Denver would not have won Super Bowl XXXII without Davis in the second half. The Broncos built their game plan around Davis. A major part of it was lining tight end Shannon Sharpe up on one side and having Davis run to the other, to minimize the impact from Packers star strong safety LeRoy Butler. Thankfully for the Broncos, Davis’ migraine cleared up at halftime and he controlled the second half. Because the Broncos were so good the following season, in 1998 – with Davis rushing for 2,008 yards, 21 touchdowns and winning NFL MVP – it might get lost a bit how big of an upset Super Bowl XXXII was. Few believed heading into the game that Denver could knock off Green Bay, which won the previous Super Bowl. In a game with future Hall of Famers like Reggie White, Brett Favre, Shannon Sharpe, Gary Zimmerman and Elway, Davis was clearly the best player on the field.
Super Bowl XXXII was Davis at his best: incredible vision, ruthless efficiency with a great combination of power and speed, and an underrated ability to carry the ball play after play without tiring. Davis rushed for 93 yards on 21 carries after halftime against the Packers. Davis touched the ball 22 times on Denver’s 35 second-half plays, not counting a kneel-down at the end. Maybe that win was for John, but Davis did almost all of the work. Davis’ final carry was the game-winning touchdown with 1:45 left. He was named Super Bowl MVP.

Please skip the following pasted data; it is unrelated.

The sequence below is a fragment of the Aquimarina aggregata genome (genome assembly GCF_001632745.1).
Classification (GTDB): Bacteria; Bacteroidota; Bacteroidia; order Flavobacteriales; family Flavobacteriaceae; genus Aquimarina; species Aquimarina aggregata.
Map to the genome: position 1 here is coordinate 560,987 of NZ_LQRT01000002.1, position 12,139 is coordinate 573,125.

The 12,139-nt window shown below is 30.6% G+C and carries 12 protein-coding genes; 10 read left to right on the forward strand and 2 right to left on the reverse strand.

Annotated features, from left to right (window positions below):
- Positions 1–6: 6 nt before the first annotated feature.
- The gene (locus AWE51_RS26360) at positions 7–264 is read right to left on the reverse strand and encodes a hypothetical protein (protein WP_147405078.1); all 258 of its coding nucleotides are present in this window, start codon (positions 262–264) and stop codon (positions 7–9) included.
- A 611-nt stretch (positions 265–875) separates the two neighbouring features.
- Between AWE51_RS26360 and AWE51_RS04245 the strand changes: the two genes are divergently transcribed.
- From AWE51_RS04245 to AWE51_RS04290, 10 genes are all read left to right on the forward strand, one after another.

Davis was far from Timmy Smith, who exploded in a Super Bowl for the Washington Redskins but did little else. Davis was a three-time All-Pro and a league MVP, one of five non-quarterbacks to win the award over the last 20 years. Davis averaged 97.5 rushing yards per game in his career, more than Adrian Peterson, Walter Payton, O.J. Simpson, Earl Campbell or many other all-time greats. Through NFL history only Jim Brown and Barry Sanders averaged more rushing yards per game than Davis.
Davis didn’t have a long career and that’s a major reason he was kept out of the Hall of Fame for 10 years, though players with shorter careers have made it in. In 1999, Davis hurt his knee while trying to make a tackle after an interception, and he was never the same after that. He retired after 78 career games, and as he waited for the Hall of Fame to vote him in, he wondered if a lack of longevity would keep him out.
“I had a lot to lean back on and look back and say, ‘Hey, it was great even though it was short,’” Davis said. “But yeah, now that (being elected to the Hall of Fame) has happened, I don’t ever have to worry about that being an issue anymore.”
In the NFL, we celebrate being clutch. We usually only do that for quarterbacks anymore, but Davis is going to the Hall of Fame because in the biggest games, he was absolutely dominant. His greatest moment brought the Broncos their first championship.
Previous “Greatest Moments” from the 2017 Hall of Fame class:
- One kick stands out in Morten Andersen’s Hall of Fame career
- Jason Taylor dominated the game’s best QBs, and they loved him for it
- Kurt Warner made the Super Bowl play all kids dream about growing up
- LaDainian Tomlinson’s 31-touchdown season will never be repeated